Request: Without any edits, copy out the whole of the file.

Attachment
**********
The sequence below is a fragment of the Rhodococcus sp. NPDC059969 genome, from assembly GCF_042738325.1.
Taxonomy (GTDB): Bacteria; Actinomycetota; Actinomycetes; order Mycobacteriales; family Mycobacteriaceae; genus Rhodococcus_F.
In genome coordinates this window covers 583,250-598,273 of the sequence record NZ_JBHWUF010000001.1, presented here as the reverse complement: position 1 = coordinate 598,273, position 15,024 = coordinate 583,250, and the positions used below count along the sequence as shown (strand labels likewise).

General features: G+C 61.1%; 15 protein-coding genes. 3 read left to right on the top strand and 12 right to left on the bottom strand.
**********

The sequence below is a fragment of the Rhodococcus sp. NPDC059969 genome, from assembly GCF_042738325.1.
Taxonomy (GTDB): Bacteria; Actinomycetota; Actinomycetes; order Mycobacteriales; family Mycobacteriaceae; genus Rhodococcus_F.
In genome coordinates this window covers 583,250-598,273 of the sequence record NZ_JBHWUF010000001.1, presented here as the reverse complement: position 1 = coordinate 598,273, position 15,024 = coordinate 583,250, and the positions used below count along the sequence as shown (strand labels likewise).

General features: G+C 61.1%; 15 protein-coding genes. 3 read left to right on the top strand and 12 right to left on the bottom strand.